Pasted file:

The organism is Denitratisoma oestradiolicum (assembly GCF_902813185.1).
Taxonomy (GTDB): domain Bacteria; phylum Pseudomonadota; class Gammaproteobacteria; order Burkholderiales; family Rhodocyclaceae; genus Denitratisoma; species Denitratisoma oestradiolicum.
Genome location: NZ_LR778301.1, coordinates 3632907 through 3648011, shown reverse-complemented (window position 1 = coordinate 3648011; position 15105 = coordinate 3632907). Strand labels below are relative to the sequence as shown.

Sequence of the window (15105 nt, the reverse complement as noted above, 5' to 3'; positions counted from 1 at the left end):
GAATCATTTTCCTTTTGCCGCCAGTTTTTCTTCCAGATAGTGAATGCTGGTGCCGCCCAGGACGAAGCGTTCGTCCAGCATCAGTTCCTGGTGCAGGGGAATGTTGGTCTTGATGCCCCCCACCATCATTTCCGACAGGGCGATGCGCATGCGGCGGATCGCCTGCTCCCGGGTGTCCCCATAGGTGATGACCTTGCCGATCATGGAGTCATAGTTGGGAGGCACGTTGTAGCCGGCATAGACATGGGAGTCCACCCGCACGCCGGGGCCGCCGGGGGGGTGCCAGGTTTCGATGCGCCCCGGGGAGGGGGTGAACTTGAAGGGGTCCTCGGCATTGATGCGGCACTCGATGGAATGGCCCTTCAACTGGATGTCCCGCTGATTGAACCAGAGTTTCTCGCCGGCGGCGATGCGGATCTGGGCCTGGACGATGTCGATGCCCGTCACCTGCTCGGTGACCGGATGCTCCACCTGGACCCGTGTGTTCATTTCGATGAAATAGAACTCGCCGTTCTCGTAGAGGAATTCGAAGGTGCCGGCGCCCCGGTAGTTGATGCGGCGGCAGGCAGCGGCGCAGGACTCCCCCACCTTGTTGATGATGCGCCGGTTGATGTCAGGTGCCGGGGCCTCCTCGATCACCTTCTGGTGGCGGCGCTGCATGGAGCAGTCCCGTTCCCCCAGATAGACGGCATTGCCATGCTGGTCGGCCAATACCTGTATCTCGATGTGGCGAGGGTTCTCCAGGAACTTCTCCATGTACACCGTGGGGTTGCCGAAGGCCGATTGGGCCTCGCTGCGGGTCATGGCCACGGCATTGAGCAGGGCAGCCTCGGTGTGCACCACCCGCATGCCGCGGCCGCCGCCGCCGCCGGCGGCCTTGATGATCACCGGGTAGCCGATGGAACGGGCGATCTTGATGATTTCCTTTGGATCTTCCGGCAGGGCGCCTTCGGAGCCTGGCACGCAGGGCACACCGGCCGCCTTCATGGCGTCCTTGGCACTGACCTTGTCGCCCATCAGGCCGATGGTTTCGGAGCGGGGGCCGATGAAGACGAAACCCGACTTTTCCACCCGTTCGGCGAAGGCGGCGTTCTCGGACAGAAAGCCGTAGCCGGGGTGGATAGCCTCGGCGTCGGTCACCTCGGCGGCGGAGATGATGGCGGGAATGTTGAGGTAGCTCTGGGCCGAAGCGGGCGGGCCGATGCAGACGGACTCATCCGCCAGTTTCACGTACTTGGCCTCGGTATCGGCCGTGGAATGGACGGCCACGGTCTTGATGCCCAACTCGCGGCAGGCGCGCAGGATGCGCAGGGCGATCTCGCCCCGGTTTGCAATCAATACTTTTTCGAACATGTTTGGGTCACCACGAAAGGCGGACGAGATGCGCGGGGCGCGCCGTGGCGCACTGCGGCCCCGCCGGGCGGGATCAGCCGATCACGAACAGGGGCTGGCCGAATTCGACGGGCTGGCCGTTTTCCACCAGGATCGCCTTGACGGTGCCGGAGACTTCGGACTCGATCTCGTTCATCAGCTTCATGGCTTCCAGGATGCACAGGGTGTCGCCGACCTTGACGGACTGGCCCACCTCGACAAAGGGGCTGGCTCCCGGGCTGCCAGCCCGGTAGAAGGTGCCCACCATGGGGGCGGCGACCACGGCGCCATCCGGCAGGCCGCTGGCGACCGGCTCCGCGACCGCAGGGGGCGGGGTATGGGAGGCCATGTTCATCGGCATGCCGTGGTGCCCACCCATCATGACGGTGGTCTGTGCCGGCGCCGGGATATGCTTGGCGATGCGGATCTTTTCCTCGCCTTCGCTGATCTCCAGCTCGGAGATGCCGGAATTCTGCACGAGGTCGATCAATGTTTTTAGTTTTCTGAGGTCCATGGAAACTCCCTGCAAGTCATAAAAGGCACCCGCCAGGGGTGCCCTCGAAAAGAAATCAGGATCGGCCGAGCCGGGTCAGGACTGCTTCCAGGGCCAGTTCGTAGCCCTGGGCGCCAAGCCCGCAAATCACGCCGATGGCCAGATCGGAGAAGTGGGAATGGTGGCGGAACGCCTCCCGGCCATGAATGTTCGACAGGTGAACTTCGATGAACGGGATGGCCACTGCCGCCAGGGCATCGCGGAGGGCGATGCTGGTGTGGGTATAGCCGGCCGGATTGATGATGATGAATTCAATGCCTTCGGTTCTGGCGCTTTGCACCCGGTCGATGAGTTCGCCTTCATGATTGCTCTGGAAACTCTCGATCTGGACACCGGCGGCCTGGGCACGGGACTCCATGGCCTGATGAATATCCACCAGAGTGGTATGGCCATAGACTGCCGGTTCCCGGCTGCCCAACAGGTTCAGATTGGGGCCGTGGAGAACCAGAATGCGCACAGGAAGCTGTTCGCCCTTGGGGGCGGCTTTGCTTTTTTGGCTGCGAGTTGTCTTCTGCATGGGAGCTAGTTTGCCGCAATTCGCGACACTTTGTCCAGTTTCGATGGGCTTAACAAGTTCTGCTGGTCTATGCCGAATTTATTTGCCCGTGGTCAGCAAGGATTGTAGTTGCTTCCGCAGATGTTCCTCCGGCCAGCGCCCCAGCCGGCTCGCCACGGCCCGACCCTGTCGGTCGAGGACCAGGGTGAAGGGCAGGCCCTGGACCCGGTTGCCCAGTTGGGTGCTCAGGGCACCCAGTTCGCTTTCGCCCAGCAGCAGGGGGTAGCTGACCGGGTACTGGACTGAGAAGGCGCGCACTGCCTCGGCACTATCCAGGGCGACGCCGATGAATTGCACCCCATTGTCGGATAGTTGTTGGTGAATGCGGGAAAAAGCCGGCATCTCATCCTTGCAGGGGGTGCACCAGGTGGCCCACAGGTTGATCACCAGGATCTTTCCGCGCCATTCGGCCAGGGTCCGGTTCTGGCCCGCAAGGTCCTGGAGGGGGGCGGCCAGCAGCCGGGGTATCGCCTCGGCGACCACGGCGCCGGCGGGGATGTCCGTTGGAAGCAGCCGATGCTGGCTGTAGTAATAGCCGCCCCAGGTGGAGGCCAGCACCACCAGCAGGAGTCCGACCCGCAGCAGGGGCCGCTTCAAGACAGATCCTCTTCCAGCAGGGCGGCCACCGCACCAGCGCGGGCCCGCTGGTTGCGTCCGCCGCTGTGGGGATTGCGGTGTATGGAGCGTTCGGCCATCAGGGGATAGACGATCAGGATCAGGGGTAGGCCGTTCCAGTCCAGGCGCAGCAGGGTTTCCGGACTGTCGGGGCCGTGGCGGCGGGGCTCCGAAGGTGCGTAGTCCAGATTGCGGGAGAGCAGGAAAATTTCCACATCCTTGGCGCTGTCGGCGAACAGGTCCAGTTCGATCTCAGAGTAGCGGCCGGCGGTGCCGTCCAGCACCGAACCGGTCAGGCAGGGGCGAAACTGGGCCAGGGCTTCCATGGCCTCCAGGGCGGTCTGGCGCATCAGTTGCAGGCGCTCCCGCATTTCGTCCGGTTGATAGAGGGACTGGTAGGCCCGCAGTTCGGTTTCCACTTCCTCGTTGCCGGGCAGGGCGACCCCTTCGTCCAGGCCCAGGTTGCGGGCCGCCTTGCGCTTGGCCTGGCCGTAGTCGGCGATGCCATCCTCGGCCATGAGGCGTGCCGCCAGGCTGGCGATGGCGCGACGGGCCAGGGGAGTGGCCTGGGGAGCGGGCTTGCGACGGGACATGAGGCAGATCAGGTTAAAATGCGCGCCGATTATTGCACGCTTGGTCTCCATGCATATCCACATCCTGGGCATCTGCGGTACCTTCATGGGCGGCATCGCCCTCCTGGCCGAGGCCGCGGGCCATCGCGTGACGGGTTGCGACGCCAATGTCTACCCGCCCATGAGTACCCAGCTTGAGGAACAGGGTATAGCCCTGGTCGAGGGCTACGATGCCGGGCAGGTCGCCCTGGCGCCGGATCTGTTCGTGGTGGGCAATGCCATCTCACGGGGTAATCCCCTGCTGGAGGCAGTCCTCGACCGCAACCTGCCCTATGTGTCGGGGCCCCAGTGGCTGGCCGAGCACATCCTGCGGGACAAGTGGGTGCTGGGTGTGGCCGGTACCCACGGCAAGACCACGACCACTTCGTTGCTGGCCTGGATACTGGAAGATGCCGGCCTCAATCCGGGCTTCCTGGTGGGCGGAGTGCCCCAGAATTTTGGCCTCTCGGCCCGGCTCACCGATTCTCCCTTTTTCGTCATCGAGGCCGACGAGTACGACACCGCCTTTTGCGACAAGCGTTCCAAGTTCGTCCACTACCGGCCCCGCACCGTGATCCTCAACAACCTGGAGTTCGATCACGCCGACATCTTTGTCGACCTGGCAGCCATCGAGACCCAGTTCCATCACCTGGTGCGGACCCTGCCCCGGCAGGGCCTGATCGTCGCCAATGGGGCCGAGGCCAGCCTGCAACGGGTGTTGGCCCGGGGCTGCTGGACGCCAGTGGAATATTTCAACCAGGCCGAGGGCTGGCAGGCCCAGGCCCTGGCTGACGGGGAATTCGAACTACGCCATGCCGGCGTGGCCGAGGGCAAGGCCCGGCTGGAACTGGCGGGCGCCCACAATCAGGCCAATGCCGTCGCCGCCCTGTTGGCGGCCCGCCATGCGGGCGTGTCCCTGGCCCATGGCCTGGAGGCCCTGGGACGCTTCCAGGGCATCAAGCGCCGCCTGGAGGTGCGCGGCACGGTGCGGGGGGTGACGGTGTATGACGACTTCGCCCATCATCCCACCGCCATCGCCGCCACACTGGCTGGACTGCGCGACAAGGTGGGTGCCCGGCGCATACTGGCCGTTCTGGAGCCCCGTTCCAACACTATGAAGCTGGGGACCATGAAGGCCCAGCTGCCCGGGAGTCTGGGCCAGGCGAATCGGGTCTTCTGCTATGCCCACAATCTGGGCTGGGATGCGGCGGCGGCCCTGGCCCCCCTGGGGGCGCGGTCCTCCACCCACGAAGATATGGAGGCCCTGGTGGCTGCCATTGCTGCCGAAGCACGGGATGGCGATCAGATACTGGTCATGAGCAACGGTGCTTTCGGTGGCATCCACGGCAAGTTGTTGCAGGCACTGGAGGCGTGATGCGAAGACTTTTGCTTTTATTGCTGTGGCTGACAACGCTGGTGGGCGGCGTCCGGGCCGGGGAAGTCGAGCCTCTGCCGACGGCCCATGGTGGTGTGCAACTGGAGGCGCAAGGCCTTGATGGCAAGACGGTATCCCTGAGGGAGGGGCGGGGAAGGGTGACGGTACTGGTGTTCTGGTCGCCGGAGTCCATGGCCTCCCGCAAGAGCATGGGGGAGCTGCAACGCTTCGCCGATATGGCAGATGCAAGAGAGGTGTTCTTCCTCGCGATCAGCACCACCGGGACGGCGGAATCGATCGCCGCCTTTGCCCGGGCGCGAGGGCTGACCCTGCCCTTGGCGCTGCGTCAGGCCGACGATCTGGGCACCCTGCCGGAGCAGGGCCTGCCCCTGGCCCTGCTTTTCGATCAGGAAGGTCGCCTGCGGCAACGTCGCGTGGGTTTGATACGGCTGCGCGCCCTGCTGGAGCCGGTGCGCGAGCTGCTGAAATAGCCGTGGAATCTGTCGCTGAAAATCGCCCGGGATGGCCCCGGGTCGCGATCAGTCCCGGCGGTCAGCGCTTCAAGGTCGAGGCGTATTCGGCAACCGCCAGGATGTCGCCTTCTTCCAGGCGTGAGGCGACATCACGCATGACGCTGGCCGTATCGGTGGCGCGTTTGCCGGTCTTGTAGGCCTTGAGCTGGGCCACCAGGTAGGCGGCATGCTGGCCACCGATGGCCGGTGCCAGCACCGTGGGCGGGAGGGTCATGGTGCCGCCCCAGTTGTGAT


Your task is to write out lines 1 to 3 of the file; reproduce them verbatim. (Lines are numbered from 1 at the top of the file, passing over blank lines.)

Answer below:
The organism is Denitratisoma oestradiolicum (assembly GCF_902813185.1).
Taxonomy (GTDB): domain Bacteria; phylum Pseudomonadota; class Gammaproteobacteria; order Burkholderiales; family Rhodocyclaceae; genus Denitratisoma; species Denitratisoma oestradiolicum.
Genome location: NZ_LR778301.1, coordinates 3632907 through 3648011, shown reverse-complemented (window position 1 = coordinate 3648011; position 15105 = coordinate 3632907). Strand labels below are relative to the sequence as shown.